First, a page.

# Solve Work & KE Problems with Expert Help

In summary: The area under the line is the work done.In summary, the conversation discusses different methods to solve for the work done in a problem involving kinetic energy and a non-constant force. The first method involves using the work energy theorem and solving for velocity, but this method is not accurate. The second method involves using an integral to approximate the work done over a certain distance, but the conversation suggests using the simpler method of finding the area under the line. This method is more accurate and involves basic graphical integration.

Well, according to the rules you're supposed to show your efforts to solve this. Since you didn't do that, I assume you don't have any to show. I'll get you started:

(1) We'll assume friction is being ignored. Then the work done goes into generating kinetic energy.

(2) Work done is given by

$$W = \int \mathbf{F} \cdot d \mathbf{l}$$

(3) Since the force is not constant you need the equation for the force.

That should get you started.

oops i forgot that xD

I tried to solve this using a work energy theorem
W=KEfinal-KEinitial

SO because it is starting at rest the KE initial is zero

THerefore the equation would be W =.5mv^2

When solving for v, I get like 10.59, not an answer near the possible ones

Also we haven't learned integrals or whatever that L is in the equation you gave me, is there an easier way to start off?

Also we haven't learned integrals or whatever that L is in the equation you gave me, is there an easier way to start off?

Well, there is. You can approximate the integral in the following way: Break the horizontal distance from 0 to 150 up into convenient length segments, for starters, say 15 meters wide. That will give you 10 segments. From the graph estimate the average force over that segment (I'd pick the midpoint of the segment). Multiply that value by 15 meters. That gives you a
$$\Delta W$$ for that segment. Do this 10 times, once for each segment and add them up. That's an approximation to the total work. Set that equal to the kinetic energy and solve for v.

(1) The more segments you take the better the approximation.

(2) I just thought of this --you can take the midpoint of your segment and substitute it into the equation of the line to get an approximate average force for that segment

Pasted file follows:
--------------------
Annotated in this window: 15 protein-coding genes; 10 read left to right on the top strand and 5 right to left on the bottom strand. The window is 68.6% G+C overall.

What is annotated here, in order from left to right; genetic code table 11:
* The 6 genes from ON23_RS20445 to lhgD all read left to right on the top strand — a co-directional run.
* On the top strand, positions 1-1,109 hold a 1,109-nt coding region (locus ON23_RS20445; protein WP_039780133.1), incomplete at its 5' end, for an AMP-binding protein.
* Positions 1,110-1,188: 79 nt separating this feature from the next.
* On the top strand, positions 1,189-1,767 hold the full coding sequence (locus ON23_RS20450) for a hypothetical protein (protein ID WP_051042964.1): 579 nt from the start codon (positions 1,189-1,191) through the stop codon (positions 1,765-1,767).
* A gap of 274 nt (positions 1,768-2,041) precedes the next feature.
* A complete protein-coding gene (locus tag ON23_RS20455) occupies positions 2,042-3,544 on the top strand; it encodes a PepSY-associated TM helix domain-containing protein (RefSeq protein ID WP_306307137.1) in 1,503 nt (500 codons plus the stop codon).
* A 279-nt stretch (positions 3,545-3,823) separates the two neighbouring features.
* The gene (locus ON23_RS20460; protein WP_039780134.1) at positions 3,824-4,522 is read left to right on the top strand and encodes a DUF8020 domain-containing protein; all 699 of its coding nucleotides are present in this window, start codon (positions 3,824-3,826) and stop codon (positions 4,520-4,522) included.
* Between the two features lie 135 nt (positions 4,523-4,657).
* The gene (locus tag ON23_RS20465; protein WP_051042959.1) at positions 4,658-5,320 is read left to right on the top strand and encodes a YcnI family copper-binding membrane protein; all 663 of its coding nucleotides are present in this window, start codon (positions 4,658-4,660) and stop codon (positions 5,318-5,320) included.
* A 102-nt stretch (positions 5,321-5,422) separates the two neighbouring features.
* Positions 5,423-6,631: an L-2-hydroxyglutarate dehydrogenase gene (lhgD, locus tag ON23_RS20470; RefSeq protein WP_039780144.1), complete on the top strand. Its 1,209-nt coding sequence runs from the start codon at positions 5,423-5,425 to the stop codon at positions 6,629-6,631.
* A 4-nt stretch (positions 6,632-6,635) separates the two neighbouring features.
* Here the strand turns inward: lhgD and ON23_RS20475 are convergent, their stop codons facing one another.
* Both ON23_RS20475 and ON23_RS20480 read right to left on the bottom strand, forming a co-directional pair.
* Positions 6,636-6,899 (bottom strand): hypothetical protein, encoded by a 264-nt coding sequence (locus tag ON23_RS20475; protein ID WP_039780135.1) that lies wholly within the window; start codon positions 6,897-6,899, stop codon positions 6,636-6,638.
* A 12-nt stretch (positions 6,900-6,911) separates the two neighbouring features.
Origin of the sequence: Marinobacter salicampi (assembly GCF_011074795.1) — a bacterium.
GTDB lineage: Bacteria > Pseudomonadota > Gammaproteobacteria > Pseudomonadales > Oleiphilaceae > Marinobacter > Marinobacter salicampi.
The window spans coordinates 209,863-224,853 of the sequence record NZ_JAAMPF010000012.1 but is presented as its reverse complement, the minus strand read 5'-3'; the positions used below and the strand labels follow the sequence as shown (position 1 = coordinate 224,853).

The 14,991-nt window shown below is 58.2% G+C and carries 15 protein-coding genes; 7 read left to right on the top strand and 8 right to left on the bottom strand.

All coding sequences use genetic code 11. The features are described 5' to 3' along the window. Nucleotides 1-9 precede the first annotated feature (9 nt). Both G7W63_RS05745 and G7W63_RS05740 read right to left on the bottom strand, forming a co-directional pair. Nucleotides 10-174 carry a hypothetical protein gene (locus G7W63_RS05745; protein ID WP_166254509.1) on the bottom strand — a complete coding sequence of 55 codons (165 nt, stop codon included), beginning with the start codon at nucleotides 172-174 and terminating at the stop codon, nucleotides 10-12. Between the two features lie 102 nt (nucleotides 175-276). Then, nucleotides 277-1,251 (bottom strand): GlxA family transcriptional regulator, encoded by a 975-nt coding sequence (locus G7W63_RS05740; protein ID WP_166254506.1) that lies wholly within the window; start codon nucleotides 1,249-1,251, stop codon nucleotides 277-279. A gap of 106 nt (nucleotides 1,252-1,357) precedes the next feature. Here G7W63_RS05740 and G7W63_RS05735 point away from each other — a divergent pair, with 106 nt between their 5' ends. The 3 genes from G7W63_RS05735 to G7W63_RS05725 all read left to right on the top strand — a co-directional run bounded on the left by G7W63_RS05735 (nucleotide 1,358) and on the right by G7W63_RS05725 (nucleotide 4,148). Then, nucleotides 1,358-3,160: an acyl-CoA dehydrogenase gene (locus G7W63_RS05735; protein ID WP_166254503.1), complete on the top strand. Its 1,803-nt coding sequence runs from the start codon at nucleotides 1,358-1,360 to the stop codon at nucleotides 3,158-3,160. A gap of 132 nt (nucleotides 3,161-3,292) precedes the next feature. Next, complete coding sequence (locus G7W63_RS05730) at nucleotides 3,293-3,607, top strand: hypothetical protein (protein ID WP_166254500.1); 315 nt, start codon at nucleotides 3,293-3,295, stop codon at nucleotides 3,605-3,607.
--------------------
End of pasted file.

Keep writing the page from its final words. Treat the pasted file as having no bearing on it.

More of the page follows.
(3) What you are doing here is a simple graphical integration. Keep it in mind when you study calculus

Could I just find the area under the line?

Awesome, I used an intergral function on my calculator to find its total work, then set that to v. Thanks a ton!

Could I just find the area under the line?

Well, duh. Why didn't I think of that?

Answer --I was too wrapped up in the line integral idea.

## 1. How can I solve work and kinetic energy problems?

To solve work and kinetic energy problems, you can use the following equations:
- Work (W) = Force (F) x Displacement (d)
- Kinetic Energy (KE) = 1/2 x Mass (m) x Velocity (v)^2
You can also use the principle of conservation of energy, which states that the total energy in a closed system remains constant.

## 2. What are some common types of work and kinetic energy problems?

Some common types of work and kinetic energy problems include finding the work done on an object, the kinetic energy of an object, and the speed or mass of an object given its kinetic energy.

## 3. Can I get expert help with solving work and kinetic energy problems?

Yes, there are many resources available for getting expert help with solving work and kinetic energy problems. You can consult with a physics tutor, join a study group, or use online resources such as videos and practice problems.

## 4. How do I approach solving a work and kinetic energy problem?

To solve a work and kinetic energy problem, it is important to first identify the given variables and what you are trying to find. Then, use the appropriate equations and principles to solve for the unknown variable. It can also be helpful to draw a diagram and label all the given information.

## 5. What are some common mistakes to avoid when solving work and kinetic energy problems?

Some common mistakes to avoid when solving work and kinetic energy problems include using the wrong equations, not considering all the relevant forces and energies involved, and not properly converting units. It is also important to double-check your calculations and make sure they make sense in the context of the problem.

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